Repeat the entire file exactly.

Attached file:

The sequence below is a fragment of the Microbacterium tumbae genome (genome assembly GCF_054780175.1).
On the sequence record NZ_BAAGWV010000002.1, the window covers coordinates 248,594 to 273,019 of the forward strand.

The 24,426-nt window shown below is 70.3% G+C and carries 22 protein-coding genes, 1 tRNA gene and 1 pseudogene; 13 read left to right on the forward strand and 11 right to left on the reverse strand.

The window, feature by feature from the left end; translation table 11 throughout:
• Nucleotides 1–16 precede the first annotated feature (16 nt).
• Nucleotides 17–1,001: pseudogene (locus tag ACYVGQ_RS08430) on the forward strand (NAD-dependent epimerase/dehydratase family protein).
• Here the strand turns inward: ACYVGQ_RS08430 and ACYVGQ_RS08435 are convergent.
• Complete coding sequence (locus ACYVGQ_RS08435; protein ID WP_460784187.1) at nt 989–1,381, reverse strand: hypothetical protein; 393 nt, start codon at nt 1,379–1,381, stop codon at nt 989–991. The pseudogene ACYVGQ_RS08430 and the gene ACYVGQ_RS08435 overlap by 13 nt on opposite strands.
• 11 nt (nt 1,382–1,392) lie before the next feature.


The sequence below is a fragment of the Microbacterium tumbae genome (genome assembly GCF_054780175.1).
On the sequence record NZ_BAAGWV010000002.1, the window covers coordinates 248,594 to 273,019 of the forward strand.

The 24,426-nt window shown below is 70.3% G+C and carries 22 protein-coding genes, 1 tRNA gene and 1 pseudogene; 13 read left to right on the forward strand and 11 right to left on the reverse strand.

The window, feature by feature from the left end; translation table 11 throughout:
• Nucleotides 1–16 precede the first annotated feature (16 nt).
• Nucleotides 17–1,001: pseudogene (locus tag ACYVGQ_RS08430) on the forward strand (NAD-dependent epimerase/dehydratase family protein).
• Here the strand turns inward: ACYVGQ_RS08430 and ACYVGQ_RS08435 are convergent.
• Complete coding sequence (locus ACYVGQ_RS08435; protein ID WP_460784187.1) at nt 989–1,381, reverse strand: hypothetical protein; 393 nt, start codon at nt 1,379–1,381, stop codon at nt 989–991. The pseudogene ACYVGQ_RS08430 and the gene ACYVGQ_RS08435 overlap by 13 nt on opposite strands.
• 11 nt (nt 1,382–1,392) lie before the next feature.